Kate Harvey

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Kate Harvey
Felicia Catherine Glanvill

(1862-11-13)13 November 1862
Peckham, London, England
Died29 April 1946(1946-04-29) (aged 83)
Other namesCatherine Harvey, Felicia Kate Harvey, Katherine Felicia Harvey
Occupation(s)charity worker, boarding house director, suffragist
Years active1890s to 1946

Kate Harvey (13 November 1862 – 29 April 1946) was an English suffragist, physiotherapist, and charity worker. Profoundly deaf and widowed at a young age, she operated a home for women and children, and then later for disabled children. She participated in the Women's Tax Resistance League and was jailed for her refusal to pay tax if she were not allowed the right to vote. She was the first person imprisoned for failure to pay a tax under the Insurance Act.

Early life[edit]

Felicia Catherine Glanvill was born on 13 November 1862 in Peckham, London.[1] She married Frank Harvey and had three daughters, before she was widowed.[2][3] She operated a home in her residence in Bromley for disabled children and was an early practitioner of physical therapy, at a time when Victorian society frowned upon women working in medicine, especially in a field which used physical contact.[4]


Harvey joined the Women's Freedom League (WFL)’s Bromley branch and by 1910 was one of the leading members of the organization.[5] She met and became close friends with Charlotte Despard, another widow involved in charitable works, who operated a home for the poor in Wandsworth. The exact nature of their relationship is unknown, but Despard recorded in her diary that "the anniversary of our love" began on 12 January 1912.[4] Harvey organized the suffrage march which took place in June 1911 as part of the Women's Coronation Procession for George V. Despard, who was president of the WFL, led the suffrage march.[6]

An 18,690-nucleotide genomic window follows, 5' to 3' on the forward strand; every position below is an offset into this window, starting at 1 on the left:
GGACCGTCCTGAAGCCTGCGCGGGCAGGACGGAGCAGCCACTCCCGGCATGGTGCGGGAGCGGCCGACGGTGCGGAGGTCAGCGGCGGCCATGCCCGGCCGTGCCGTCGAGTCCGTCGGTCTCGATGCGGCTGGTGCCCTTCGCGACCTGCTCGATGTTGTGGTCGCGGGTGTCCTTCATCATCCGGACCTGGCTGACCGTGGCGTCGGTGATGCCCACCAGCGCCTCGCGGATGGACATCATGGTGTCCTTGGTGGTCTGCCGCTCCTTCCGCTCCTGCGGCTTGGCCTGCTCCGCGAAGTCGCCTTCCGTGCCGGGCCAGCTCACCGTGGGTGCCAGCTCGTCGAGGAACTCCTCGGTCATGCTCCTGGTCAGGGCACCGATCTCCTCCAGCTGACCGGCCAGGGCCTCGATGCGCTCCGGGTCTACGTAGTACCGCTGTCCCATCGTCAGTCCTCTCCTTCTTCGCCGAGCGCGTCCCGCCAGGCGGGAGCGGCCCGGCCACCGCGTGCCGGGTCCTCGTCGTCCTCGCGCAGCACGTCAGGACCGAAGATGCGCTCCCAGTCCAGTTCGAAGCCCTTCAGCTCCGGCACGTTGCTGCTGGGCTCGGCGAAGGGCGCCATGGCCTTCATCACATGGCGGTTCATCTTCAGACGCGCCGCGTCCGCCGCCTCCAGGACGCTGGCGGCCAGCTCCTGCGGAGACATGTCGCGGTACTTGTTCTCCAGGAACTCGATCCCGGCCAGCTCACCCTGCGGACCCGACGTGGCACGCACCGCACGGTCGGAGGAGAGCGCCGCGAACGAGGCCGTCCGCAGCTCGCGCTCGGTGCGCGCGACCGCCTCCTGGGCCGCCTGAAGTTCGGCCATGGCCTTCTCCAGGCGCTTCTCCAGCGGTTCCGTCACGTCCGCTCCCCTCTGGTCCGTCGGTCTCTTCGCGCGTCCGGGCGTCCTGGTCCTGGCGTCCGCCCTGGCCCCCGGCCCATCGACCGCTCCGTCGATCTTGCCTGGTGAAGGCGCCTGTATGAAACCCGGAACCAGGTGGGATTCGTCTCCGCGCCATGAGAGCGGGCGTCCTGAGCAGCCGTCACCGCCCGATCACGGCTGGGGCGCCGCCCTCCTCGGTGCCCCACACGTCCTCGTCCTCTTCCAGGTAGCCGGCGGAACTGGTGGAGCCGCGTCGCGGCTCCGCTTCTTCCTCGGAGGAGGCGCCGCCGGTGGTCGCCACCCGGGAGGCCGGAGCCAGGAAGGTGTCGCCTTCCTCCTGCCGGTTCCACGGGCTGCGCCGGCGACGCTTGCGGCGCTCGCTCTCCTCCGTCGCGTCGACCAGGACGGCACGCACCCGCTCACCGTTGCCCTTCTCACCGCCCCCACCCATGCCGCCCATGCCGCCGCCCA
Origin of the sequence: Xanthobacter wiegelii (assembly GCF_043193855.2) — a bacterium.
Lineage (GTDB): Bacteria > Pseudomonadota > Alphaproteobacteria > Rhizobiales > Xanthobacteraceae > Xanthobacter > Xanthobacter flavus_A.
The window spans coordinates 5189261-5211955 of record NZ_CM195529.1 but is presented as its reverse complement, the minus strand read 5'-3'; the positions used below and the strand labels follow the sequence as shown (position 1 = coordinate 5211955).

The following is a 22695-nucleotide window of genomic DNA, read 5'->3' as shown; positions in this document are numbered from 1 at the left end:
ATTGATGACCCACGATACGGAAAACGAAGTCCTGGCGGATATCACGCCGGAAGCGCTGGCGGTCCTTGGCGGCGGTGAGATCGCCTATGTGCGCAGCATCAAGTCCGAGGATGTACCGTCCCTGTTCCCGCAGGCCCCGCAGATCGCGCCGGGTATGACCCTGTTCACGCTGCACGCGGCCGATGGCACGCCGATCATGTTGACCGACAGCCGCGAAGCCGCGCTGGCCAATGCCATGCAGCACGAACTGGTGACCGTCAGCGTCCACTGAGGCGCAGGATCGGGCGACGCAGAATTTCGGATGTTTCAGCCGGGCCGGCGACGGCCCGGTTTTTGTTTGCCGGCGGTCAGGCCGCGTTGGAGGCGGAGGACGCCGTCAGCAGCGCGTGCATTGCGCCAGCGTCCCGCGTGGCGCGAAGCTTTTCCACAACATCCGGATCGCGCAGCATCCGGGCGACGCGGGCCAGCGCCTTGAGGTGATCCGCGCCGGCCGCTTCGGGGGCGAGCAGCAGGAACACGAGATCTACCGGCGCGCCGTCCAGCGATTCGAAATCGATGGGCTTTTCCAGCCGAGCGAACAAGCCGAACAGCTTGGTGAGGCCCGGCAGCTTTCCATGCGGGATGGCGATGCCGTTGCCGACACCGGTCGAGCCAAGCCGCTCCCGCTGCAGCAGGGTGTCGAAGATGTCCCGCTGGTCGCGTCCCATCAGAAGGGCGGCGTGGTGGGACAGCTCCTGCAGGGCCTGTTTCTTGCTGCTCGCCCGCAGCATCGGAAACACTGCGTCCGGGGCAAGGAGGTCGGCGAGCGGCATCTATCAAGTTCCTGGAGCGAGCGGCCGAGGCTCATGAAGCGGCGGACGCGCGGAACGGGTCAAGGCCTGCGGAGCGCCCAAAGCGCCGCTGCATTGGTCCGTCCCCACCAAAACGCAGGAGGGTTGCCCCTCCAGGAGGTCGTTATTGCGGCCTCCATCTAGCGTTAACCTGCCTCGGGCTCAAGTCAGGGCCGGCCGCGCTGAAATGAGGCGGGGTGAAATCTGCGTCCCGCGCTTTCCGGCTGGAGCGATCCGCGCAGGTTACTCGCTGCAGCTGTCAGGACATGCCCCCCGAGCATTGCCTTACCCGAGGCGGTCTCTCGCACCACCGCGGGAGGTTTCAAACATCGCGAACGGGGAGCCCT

As early as 1911 Harvey,[7][8] who had become a member of the Women's Tax Resistance League, engaged in a protracted battle with the Kent County Council for refusal to pay a stamp tax to obtain a license for her gardener.[4] The Vote, the press organ of the WFL gave constant coverage of the conflict over the next two years.[7] After several months, a warrant was issued for Harvey's arrest and she barricaded herself in her home.[4][9] Refusing to pay taxes without having the ability to vote for her representation,[10] after eight months, the barricade was broken and some of her property was seized in lieu of payment of the tax. A year later, having built stronger barricades and still refusing to pay, bailiffs broke through using a battering ram.[4] Harvey was arrested and taken to the Bromley Police Court in August 1913, where she was ordered to pay fines under the Insurance Act. She refused to pay and was sentenced to serve two months in Holloway Prison.[11] She was the first person sentenced under the Insurance Act, though two other suffragists had been imprisoned for failure to pay taxes in previous years[9] for such things as dog licenses, carriage duties and inhabitant taxes.[7] Protests to her arrest, attended by both men and women, cited the inequity of her fines being much higher than those imposed upon men for the same offence.[9] After serving only one month of her sentence, Harvey was released because of concerns for her health.[4] In November, authorities attempted to auction her belongings to pay her fines, but were forced to close the sale when no bids were made.[12] She was awarded a medal from suffragists depicting the entry of Holloway Prison.[2][4]